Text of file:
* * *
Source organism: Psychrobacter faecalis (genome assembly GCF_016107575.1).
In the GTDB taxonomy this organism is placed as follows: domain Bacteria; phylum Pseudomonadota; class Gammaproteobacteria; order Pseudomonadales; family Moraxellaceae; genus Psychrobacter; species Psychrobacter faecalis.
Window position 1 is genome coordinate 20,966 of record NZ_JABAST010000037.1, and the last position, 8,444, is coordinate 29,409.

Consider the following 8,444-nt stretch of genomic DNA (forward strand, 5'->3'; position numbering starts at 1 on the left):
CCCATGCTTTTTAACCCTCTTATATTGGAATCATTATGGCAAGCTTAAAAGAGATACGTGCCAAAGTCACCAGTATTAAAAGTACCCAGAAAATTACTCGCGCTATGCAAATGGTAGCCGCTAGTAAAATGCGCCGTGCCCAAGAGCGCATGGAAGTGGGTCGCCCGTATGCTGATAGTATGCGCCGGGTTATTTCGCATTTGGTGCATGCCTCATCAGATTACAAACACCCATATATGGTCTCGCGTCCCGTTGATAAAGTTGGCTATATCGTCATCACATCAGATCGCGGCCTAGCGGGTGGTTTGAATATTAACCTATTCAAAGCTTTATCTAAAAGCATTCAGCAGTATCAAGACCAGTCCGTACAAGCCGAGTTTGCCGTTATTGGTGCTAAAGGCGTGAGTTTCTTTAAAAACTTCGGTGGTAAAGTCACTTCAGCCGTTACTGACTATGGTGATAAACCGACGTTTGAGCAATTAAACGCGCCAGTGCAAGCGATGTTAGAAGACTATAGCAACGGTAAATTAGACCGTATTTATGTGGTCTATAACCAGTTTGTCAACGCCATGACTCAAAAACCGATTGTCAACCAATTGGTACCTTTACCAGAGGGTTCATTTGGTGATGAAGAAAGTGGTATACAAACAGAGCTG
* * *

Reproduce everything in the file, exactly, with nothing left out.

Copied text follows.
Source organism: Psychrobacter faecalis (genome assembly GCF_016107575.1).
In the GTDB taxonomy this organism is placed as follows: domain Bacteria; phylum Pseudomonadota; class Gammaproteobacteria; order Pseudomonadales; family Moraxellaceae; genus Psychrobacter; species Psychrobacter faecalis.
Window position 1 is genome coordinate 20,966 of record NZ_JABAST010000037.1, and the last position, 8,444, is coordinate 29,409.

Consider the following 8,444-nt stretch of genomic DNA (forward strand, 5'->3'; position numbering starts at 1 on the left):
CCCATGCTTTTTAACCCTCTTATATTGGAATCATTATGGCAAGCTTAAAAGAGATACGTGCCAAAGTCACCAGTATTAAAAGTACCCAGAAAATTACTCGCGCTATGCAAATGGTAGCCGCTAGTAAAATGCGCCGTGCCCAAGAGCGCATGGAAGTGGGTCGCCCGTATGCTGATAGTATGCGCCGGGTTATTTCGCATTTGGTGCATGCCTCATCAGATTACAAACACCCATATATGGTCTCGCGTCCCGTTGATAAAGTTGGCTATATCGTCATCACATCAGATCGCGGCCTAGCGGGTGGTTTGAATATTAACCTATTCAAAGCTTTATCTAAAAGCATTCAGCAGTATCAAGACCAGTCCGTACAAGCCGAGTTTGCCGTTATTGGTGCTAAAGGCGTGAGTTTCTTTAAAAACTTCGGTGGTAAAGTCACTTCAGCCGTTACTGACTATGGTGATAAACCGACGTTTGAGCAATTAAACGCGCCAGTGCAAGCGATGTTAGAAGACTATAGCAACGGTAAATTAGACCGTATTTATGTGGTCTATAACCAGTTTGTCAACGCCATGACTCAAAAACCGATTGTCAACCAATTGGTACCTTTACCAGAGGGTTCATTTGGTGATGAAGAAAGTGGTATACAAACAGAGCTG